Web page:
musica Dei donum
Franz DANZI (1763 - 1826): "Flute Quartets op. 56"
rec: Oct 8 -10, 2012, Abtei Marienmünster (Konzerthaus)
MDG - 605 1791-2 (© 2013) (59'13")
Cover & track-list
Quartet in D, op. 56,1;
Quartet in d minor, op. 56,2;
Quartet in F, op. 56,3
Karl Kaiser, transverse flute;
Annette Rehberger, violin;
Bodo Friedrich, viola;
Ursula Kaiser, cello
This disc includes three specimens of what was one of the most popular forms of chamber music for about a century, since the third quarter of the 18th. Especially among the growing numbers of amateurs quartets for a wind instrument and string trio were in high demand. Whereas the string quartet soon developed into a highly sophisticated genre which was intended for professional players, quartets like those played here were usually written for amateurs. That doesn't necessarily mean that they are technically easy; many amateurs had considerable skills. It is especially their diverting character which made them appropriate to be played among friends in salons.
This form also offered the composers various possibilities to explore the features of the instruments and the connections between them. The four instruments could be treated on more or less equal terms. The composer could expose the different features of the wind instrument and the strings by creating a dialogue between them. He also could single out two of them, for instance the wind instrument versus the first violin. These possibilities are all represented in the three quartets presented here.
Franz Danzi was an important figure at the German music scene. He was a son of Innocenz Danzi, a cellist in the famous court orchestra of Mannheim. Franz joined the orchestra at the age of 15 after being taught the keyboard, the cello and singing by his father. When the court moved to Munich in 1778 Danzi remained in Mannheim and studied composition with the famous composer and theorist Georg Joseph 'Abbé' Vogler. In 1784 he went to Munich to succeed his father as principal cellist of the court orchestra. In the next years he travelled across Germany, Bohemia and Italy and in 1798 he was appointed vice-Kapellmeister. In the next years he had to deal with various disappointments, both in his personal and his professional life. In 1807 he moved to Stuttgart and in 1812 he became Kapellmeister in Karlsruhe where he remained for the rest of his life.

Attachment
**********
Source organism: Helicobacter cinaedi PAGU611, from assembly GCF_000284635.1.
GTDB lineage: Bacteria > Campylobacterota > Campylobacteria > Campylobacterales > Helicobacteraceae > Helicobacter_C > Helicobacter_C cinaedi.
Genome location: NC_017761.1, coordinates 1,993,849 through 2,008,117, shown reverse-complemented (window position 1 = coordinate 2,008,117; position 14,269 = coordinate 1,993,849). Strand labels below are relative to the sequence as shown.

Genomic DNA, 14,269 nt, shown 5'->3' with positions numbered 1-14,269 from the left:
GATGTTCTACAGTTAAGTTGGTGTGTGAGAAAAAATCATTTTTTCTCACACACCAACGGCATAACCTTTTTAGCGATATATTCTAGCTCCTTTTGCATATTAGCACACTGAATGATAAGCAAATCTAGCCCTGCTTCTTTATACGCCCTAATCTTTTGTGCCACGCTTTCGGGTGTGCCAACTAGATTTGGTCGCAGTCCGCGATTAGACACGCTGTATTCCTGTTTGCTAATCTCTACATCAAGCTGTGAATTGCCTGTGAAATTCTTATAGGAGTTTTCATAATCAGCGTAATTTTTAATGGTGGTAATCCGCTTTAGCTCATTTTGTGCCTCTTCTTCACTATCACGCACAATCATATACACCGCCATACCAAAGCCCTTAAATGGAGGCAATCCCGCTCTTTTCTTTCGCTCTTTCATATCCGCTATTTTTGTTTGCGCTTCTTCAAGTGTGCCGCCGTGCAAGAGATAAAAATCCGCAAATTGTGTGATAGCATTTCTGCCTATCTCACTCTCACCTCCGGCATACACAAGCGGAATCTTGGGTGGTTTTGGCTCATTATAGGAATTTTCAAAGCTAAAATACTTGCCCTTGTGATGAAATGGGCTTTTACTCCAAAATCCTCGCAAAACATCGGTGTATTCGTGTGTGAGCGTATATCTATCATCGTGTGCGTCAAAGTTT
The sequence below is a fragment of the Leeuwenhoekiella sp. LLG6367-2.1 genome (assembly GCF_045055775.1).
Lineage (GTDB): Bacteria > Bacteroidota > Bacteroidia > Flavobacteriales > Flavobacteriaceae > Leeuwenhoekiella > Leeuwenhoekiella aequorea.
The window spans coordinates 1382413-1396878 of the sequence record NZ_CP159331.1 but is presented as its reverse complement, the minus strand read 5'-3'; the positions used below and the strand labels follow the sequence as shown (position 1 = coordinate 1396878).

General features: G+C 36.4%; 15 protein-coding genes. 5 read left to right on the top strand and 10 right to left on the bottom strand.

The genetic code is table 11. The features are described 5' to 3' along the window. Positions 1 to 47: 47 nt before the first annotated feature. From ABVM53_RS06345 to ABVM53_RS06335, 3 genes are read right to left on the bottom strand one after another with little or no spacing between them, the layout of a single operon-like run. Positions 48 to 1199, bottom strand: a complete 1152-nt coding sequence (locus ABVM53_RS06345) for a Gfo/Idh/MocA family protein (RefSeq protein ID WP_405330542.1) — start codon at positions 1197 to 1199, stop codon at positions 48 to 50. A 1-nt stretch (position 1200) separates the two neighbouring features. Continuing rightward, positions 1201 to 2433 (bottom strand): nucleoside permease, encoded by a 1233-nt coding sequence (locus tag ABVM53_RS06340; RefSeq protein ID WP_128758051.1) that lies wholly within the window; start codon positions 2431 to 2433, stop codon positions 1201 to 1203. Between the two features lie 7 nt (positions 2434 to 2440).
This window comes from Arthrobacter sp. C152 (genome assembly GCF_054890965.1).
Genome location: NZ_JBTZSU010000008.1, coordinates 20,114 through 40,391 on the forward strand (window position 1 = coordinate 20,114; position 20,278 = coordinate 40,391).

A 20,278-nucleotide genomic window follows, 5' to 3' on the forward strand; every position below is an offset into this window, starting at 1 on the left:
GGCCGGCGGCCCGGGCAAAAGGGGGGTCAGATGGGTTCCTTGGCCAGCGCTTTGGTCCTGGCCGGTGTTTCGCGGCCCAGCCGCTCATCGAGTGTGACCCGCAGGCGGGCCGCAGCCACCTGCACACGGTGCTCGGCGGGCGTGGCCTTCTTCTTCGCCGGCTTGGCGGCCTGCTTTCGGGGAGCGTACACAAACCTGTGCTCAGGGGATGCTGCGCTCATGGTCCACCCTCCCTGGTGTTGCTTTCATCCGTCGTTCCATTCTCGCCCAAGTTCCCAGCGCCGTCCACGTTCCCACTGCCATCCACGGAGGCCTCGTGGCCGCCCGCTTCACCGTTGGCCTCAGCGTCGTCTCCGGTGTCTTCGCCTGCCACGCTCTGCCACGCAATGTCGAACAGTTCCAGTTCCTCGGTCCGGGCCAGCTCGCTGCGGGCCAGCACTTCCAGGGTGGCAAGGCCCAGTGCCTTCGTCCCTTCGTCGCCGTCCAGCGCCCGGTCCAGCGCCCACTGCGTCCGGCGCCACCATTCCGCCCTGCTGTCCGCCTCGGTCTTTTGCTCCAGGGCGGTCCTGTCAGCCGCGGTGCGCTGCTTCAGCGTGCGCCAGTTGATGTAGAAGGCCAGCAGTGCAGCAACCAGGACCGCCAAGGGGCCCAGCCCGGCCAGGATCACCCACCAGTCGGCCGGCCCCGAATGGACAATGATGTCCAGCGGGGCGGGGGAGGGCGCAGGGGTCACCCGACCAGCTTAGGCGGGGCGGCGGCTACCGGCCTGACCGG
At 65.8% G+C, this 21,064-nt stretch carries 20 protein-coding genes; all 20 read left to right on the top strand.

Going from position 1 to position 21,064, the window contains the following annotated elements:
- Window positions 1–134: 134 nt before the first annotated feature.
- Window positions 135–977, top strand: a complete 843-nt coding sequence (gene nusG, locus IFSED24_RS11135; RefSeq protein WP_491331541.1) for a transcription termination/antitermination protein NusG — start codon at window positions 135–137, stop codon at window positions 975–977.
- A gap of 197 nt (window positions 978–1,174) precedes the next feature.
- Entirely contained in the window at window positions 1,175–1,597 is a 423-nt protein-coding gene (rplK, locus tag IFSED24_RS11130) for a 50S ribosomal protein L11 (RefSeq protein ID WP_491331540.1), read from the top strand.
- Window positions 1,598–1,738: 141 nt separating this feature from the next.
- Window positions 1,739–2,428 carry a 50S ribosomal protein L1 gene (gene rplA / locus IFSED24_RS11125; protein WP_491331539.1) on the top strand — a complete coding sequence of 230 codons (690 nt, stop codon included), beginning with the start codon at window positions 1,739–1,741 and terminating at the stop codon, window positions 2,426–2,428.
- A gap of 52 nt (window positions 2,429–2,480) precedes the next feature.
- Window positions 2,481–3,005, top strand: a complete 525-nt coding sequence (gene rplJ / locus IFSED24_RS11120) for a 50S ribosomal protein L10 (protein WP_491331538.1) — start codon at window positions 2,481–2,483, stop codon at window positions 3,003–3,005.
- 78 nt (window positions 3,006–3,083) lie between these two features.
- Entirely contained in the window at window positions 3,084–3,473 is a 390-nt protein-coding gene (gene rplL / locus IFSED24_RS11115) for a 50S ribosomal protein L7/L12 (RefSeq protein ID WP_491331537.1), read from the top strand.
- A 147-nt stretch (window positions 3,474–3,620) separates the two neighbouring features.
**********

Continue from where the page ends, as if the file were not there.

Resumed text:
Danzi contributed to most genres in vogue in his time. Today he is mainly known for his chamber music, and especially his quintets for wind which often appear in concert programmes alongside those of Reicha. The fact that he was one of the most important opera composers in the German-speaking world is hardly known. In 2012 Frieder Bernius performed his opera Der Berggeist which has recently been released by Carus. This disc sheds light on a lesser-known part of his chamber music: three quartets for flute, violin, viola and cello which were published as his op. 56 in 1821. (Don't let the fact that three wind quintets were printed in 1819-20 with the same opus number confuse you.)
These three quartets are in four movements. They start with a fast movement in sonata form and end with a rondo. They are separated by a slow movement and a menuet with trio. The latter is the second movement in the Quartet in D and the third in the other two quartets. The flute usually takes a leading role, but in various movements and passages the strings are fully involved in the thematic development. In the opening allegro from the Quartet in D we find an example of a dialogue between the flute and the first violin. The larghetto includes daring harmonic progressions as does the opening allegro from the Quartet in F. In both quartets we hear a theme with variations, which often appears in music of a diverting character. In the former quartet it is the last movement - the variations are connected by a repeated ritornello in the strings - and in the latter the andante.
The opening allegretto from the Quartet in d minor includes strong contrasts between the strings and the flute. Here Danzi not only juxtaposes the instruments but also provides them with contrasting material. As Karl Kaiser writes in his liner-notes the quartet "begins in typically dark D-minor mode with a fiery outburst in the strings. In the following sentimental episode, the flute attempts to calm the rebellious mood. The entire first movement consists of these colliding opposites in the manner of a musical drama". Danzi's music show some traits of the emerging romantic idiom. That comes to the fore in the inclusion of elements of folk music, for instance in the trio from the Quartet in d minor and the opening movement from the Quartet in F.
The choice of an instrument for the flute part in early 19th-century music is probably not quite obvious, considering the developments in instrument building and the tendency towards constructing instruments with a more even tone and stronger dynamic possibilities. Karl Kaiser plays a flute with six keys, copied after a French instrument from 1835. It is a beautiful instrument which suits the music well. I have slight doubts about the strings: they are from the 18th century, but I just wonder whether they are all in their original condition. Sometimes they produce a sound which seems a little different from what I am used to hear from other ensembles in music from this period. The dramatic character of the string parts in the opening movement from the Quartet in d minor has not been fully explored.
That said, this is a nice disc with three fine quartets. They are more than just entertaining, and are fit for repeated listening, certainly in these performances.
Johan van Veen (© 2013)